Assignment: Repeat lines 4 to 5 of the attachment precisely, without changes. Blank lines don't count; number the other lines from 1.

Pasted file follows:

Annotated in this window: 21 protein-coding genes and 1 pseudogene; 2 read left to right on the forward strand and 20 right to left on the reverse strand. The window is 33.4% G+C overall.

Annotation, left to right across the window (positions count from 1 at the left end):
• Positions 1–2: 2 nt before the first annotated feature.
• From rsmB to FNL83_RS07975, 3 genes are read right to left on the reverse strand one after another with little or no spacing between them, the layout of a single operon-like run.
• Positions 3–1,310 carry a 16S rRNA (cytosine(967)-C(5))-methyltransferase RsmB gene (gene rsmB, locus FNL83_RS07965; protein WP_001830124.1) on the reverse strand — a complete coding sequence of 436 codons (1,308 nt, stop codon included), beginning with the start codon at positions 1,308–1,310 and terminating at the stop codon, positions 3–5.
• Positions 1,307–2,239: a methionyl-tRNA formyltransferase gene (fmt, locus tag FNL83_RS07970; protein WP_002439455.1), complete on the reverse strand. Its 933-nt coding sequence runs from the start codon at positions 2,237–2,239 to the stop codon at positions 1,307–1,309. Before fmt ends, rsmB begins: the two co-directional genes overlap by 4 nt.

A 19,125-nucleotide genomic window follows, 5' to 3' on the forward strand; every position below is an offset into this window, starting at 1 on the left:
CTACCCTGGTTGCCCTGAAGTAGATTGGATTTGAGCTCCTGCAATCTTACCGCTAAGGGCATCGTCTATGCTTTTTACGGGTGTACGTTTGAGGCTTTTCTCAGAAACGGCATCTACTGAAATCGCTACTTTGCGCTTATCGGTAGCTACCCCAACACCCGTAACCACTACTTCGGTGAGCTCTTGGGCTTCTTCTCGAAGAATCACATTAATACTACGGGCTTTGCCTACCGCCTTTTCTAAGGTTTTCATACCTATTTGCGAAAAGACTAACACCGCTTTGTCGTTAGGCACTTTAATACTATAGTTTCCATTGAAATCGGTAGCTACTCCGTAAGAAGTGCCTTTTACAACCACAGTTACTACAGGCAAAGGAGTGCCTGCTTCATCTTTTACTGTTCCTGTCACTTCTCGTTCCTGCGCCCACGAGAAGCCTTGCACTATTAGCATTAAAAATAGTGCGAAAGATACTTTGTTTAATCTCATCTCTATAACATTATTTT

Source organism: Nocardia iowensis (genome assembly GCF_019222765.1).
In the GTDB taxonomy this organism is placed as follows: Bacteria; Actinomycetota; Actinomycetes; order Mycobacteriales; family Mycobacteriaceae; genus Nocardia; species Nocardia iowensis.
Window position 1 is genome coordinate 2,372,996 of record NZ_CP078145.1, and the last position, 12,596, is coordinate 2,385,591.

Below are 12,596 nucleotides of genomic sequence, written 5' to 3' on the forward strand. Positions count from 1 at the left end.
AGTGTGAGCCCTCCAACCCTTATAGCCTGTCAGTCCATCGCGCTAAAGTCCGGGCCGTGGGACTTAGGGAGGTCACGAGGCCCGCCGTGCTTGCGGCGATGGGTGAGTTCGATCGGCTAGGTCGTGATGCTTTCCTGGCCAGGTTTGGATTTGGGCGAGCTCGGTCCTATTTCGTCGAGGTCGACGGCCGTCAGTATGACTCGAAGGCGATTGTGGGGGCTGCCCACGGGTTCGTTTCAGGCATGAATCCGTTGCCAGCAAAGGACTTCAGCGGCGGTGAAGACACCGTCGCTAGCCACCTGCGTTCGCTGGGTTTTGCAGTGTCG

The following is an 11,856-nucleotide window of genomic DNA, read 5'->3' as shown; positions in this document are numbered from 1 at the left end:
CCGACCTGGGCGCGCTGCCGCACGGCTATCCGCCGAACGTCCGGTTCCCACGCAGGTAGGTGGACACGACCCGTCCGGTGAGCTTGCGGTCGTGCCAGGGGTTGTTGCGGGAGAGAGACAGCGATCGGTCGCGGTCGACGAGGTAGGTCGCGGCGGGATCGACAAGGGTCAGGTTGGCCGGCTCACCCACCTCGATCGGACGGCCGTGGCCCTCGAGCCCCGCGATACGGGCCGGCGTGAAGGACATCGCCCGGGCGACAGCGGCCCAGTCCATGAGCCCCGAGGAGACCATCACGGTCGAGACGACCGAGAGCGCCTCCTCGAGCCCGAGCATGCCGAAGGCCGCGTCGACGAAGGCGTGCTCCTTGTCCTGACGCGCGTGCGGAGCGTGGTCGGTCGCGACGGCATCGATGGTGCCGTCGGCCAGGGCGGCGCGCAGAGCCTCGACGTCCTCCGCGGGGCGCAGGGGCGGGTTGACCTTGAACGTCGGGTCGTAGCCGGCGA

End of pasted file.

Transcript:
• From rsmB to FNL83_RS07975, 3 genes are read right to left on the reverse strand one after another with little or no spacing between them, the layout of a single operon-like run.
• Positions 3–1,310 carry a 16S rRNA (cytosine(967)-C(5))-methyltransferase RsmB gene (gene rsmB, locus FNL83_RS07965; protein WP_001830124.1) on the reverse strand — a complete coding sequence of 436 codons (1,308 nt, stop codon included), beginning with the start codon at positions 1,308–1,310 and terminating at the stop codon, positions 3–5.